Professional Cleanings
Professional cleanings performed by a licensed dentist or hygienist are just as important to your dental health as daily brushing and flossing. Using specialized tools and training, your hygienist or dentist will:

• Remove plaque build-up from the surfaces of teeth. Bacteria in the mouth form plaque, which collects on teeth and causes decay, gum disease, and gingivitis.
• Remove tartar from teeth surfaces. Tartar, or calculus, is plaque that has become so hardened on the teeth that its removal requires special procedures. Tartar below the gum line is also an indication of gum disease.
• Remove surface stains from teeth through polishing.

Examinations
Regular examinations by your dentist help detect and prevent health issues before they become serious. Consistent dental check-ups help catch problems when they are small and easier to treat. Left unattended, small treatable problems become worse and may require more extensive, expensive procedures to repair. Dental examinations generally include the following:

• Gum disease screening
• Oral cancer screening
• Visual tooth decay evaluation
• Visual gum disease examination
• Gum pocket measurement and tracking
• X-ray examination to detect: tooth decay, cysts, tumors, problems below the gums and other hidden issues

Regular examinations by a dentist are very important for your health. Remember, "An ounce of prevention is worth a pound of cure." –Benjamin Franklin

X-rays (Radiographs)
Dental x-rays are a primary tool for early identification of dental problems. Dentists can detect issues with x-rays before they become problems saving you money in the long run by preventing the need for more extensive, expensive procedures or surgeries. X-rays are primarily used to detect:

• Internal tooth decay
• Cysts (fluid filled sacks at the base of your teeth)
• Tumors, both cancerous and non-cancerous
• Impacted teeth
• Teeth that are still coming in

Digital X-rays Advantages
Digital x-rays have several advantages over traditional film based x-rays:

• They emit up to 90% less radiation
• They are ready for examination nearly instantly
• They can be viewed on a computer screen
• Their image can be refined and enlarged
• They are greener; no chemicals are needed for processing

Sealants
Sealants are generally used to help prevent tooth decay on the biting surfaces of back teeth (molars). The natural grooves of these teeth can trap food that can resist casual brushing and rinsing. If left in place, the trapped food allows bacteria to multiply, eventually causing tooth decay and requiring costly attention.

Sealants are painted directly onto the tooth's biting surface where they seal the natural grooves to help prevent tooth decay. While sealants are durable, they are not permanent. They can last up to 5 years of normal wear before needing replacement.

Sealants offer a cost-effective, preventative step to reduce the chances of tooth decay on the chewing surfaces of molars. However, they do not replace the need for regular brushing and flossing.

Gum Disease (Periodontal Disease)
Gum disease accounts for approximately 70% of all tooth loss in adults. Early signs of gum disease include bleeding gums when flossing or brushing, and gums that are red, inflamed, or swollen.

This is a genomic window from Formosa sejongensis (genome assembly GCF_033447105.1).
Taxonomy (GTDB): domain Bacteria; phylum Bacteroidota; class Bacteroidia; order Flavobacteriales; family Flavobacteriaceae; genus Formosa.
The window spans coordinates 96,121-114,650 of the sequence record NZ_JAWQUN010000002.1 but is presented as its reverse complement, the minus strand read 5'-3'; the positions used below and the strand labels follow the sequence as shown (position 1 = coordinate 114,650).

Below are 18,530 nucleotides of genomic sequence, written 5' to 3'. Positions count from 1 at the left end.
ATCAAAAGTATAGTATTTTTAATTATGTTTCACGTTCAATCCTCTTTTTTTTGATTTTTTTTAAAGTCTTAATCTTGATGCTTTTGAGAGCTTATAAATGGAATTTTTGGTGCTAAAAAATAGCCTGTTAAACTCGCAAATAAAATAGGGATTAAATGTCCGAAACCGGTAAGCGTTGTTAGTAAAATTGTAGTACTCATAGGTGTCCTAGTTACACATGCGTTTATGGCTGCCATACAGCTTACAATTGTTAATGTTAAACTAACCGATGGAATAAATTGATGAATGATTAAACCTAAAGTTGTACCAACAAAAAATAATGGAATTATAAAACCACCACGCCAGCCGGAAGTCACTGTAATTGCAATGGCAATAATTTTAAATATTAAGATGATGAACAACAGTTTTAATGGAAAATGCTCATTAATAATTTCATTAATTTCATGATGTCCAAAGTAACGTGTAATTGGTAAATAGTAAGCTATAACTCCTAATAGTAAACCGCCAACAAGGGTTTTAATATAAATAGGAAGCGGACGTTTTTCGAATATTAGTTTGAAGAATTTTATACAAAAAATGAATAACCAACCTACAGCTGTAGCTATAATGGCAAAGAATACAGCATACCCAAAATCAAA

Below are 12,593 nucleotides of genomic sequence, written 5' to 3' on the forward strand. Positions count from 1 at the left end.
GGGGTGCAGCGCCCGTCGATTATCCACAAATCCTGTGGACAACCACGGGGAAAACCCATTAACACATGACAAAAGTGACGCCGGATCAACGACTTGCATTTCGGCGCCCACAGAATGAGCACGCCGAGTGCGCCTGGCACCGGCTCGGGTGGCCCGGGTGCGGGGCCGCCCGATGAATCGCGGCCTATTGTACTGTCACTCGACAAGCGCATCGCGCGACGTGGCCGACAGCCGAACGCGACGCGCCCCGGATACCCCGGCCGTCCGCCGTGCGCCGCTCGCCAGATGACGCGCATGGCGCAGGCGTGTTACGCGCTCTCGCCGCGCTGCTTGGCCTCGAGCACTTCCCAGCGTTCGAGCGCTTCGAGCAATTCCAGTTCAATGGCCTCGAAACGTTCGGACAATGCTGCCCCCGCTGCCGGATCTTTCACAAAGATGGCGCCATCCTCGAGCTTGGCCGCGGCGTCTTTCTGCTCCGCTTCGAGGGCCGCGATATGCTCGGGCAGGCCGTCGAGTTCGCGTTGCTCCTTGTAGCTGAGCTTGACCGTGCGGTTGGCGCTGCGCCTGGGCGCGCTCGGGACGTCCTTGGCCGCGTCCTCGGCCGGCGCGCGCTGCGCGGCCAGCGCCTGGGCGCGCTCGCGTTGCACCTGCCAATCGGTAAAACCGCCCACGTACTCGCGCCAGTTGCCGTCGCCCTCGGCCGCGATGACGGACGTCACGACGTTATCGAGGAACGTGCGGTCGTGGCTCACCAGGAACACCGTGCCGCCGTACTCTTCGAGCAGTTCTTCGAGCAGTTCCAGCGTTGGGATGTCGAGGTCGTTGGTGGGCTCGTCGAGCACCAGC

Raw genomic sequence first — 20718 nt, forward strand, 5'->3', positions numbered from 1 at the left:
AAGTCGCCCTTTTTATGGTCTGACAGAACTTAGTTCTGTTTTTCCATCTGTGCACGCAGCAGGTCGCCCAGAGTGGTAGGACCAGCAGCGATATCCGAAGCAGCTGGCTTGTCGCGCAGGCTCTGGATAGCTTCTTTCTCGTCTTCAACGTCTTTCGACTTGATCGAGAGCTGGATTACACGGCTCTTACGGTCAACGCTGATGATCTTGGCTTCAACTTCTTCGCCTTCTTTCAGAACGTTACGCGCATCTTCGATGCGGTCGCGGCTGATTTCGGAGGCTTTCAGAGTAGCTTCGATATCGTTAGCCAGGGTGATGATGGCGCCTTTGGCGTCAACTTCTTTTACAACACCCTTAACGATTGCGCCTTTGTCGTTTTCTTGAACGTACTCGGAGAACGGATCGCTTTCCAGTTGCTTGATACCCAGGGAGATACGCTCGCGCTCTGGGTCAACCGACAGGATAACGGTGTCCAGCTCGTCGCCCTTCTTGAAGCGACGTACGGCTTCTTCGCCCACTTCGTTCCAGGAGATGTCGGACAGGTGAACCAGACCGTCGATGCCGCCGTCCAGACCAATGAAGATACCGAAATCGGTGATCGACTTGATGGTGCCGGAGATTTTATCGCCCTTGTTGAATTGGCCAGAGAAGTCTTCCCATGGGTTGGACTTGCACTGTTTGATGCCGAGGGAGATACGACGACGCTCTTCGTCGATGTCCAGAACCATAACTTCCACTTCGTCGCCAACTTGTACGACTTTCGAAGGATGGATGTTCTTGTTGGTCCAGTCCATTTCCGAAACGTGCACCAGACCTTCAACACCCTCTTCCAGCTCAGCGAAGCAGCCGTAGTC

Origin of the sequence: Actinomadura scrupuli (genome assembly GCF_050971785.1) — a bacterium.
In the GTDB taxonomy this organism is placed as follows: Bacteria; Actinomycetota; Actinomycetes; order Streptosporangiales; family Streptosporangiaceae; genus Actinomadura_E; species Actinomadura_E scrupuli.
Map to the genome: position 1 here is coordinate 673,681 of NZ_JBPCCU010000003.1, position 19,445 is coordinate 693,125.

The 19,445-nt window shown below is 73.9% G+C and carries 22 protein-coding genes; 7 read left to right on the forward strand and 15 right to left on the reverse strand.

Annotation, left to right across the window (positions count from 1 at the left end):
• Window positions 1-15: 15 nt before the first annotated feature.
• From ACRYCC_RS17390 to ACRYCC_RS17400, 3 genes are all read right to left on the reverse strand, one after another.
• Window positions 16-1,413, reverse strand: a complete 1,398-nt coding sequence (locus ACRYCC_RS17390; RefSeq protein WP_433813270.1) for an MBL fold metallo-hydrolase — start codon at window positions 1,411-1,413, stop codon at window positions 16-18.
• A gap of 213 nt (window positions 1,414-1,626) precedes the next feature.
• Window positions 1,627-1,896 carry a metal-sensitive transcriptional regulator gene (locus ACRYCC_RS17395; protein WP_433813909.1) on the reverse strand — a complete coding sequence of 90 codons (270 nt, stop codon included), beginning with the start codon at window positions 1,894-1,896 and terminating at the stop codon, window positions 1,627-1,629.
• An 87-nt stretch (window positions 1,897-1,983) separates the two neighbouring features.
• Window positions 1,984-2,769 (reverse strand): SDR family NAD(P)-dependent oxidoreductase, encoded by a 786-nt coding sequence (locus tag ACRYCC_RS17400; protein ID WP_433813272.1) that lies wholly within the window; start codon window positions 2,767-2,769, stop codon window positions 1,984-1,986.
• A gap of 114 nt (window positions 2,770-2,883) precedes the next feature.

Gum disease and tooth decay are caused by the same bacteria. These bacteria form plaque beneath the gum line, which eats away at the bond between tooth and gum. If deterioration is allowed to continue, "pockets" form in between the teeth and the gums. Pockets deeper than 3mm may require special treatment to remove the bacteria and plaque. Without treatment and continuous maintenance, gum disease will eventually weaken the bonds that hold the teeth in place.

There is no permanent treatment for gum disease. However, it can be kept under control with proper personal hygiene and regular visits to a trained dentist or hygienist.
Does a Hard Bristle Toothbrush Get Your Teeth Cleaner?
There are many people who believe that brushing their teeth harder will get them cleaner. This is not true. You want to gently scrub your teeth clean. In fact, if you brush too hard, it can leave your teeth worse off than if you did not brush. Hard bristled toothbrushes can do a lot of damage. You should be using a soft toothbrush instead of one with hard bristles as that is the best way to get your mouth clean and avoid the extra damage.

What Happens When You Use a Toothbrush That Is Too Hard

By using a toothbrush with hard bristles, you risk a lot of damage to your teeth and the tissues in your mouth. Those bristles are meant to gently break up any debris or plaque that has formed on your teeth. If you push too hard, those bristles push their way into the tiny pores of your teeth and can do a lot of damage. What you can actually end up doing is wearing away some of the enamel that protects your teeth. This is something your body works hard to keep on your teeth, and something you definitely want there as it is a main defense against cavities. Also, when you use a toothbrush with really hard bristles, it can also wreak havoc on your gums. This can leave your gums bleeding and sore, potentially causing other issues in your mouth since your gums are constantly in the process of trying to heal.

In order to avoid this type of damage, you want to go with a toothbrush with soft bristles. This helps to clean your teeth without taking off any of the enamel. Plus, the soft bristles also are far more gentle on your gums, leaving them in much better condition when you are done cleaning your mouth. For more information, ask about the type of toothbrush you should use at your next dental exam.

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